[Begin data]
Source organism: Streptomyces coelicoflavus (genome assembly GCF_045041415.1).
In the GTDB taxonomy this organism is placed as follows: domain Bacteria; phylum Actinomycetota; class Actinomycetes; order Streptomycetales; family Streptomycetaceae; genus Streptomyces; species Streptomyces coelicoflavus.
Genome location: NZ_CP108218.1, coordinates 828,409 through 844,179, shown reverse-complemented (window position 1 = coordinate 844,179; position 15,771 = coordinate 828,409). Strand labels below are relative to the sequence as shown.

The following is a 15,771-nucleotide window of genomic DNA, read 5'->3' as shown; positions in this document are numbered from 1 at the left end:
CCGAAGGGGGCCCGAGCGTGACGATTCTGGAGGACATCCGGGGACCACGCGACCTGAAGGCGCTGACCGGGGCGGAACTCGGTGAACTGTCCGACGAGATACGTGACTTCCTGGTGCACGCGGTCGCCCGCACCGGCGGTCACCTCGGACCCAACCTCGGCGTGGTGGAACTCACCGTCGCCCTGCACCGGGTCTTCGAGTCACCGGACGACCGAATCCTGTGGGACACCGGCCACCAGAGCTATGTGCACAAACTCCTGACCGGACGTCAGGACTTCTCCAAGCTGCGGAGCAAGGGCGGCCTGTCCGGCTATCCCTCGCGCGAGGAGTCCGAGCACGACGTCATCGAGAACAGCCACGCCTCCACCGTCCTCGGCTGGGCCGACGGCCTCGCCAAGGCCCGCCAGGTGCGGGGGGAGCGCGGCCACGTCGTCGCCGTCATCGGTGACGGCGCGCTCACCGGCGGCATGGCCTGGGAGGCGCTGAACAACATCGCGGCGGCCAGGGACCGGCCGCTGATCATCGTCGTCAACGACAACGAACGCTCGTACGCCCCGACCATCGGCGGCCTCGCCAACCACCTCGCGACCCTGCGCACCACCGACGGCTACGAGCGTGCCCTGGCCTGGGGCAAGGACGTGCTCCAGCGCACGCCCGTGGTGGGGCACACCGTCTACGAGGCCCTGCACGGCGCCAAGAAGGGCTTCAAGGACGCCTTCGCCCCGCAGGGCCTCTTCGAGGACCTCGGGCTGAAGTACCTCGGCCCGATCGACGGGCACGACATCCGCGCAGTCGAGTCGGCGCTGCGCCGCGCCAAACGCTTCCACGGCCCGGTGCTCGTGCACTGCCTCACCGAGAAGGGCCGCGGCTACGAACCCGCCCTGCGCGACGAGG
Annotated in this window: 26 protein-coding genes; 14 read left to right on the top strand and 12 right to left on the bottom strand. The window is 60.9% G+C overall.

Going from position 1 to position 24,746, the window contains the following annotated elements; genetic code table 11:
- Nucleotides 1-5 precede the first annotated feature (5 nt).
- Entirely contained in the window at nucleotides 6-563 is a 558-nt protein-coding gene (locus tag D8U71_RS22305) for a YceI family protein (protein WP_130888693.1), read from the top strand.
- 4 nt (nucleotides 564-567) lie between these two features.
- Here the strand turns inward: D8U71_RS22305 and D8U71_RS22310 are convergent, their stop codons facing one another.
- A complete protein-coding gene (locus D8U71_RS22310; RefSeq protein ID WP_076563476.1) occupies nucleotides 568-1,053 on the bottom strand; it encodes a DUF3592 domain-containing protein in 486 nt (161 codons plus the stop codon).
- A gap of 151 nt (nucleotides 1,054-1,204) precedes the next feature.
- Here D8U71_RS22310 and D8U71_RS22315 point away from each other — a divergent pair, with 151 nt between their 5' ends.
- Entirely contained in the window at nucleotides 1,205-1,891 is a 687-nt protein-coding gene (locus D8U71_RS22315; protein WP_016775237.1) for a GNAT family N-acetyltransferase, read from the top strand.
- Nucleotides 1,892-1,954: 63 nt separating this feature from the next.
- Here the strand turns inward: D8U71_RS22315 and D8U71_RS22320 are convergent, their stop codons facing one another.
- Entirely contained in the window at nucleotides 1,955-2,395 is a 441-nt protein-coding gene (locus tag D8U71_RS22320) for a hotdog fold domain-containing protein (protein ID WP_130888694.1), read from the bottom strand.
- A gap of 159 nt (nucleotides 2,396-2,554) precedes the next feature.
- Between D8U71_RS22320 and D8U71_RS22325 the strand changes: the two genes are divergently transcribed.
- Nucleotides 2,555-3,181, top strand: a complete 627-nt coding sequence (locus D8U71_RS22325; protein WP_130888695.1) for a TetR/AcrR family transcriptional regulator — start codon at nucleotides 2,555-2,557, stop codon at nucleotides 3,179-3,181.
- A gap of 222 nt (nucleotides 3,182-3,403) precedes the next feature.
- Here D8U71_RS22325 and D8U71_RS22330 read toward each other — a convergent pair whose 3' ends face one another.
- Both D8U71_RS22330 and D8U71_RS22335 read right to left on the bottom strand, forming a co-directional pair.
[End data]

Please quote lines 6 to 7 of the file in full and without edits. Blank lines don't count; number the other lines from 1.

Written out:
Annotated in this window: 26 protein-coding genes; 14 read left to right on the top strand and 12 right to left on the bottom strand. The window is 60.9% G+C overall.

Going from position 1 to position 24,746, the window contains the following annotated elements; genetic code table 11: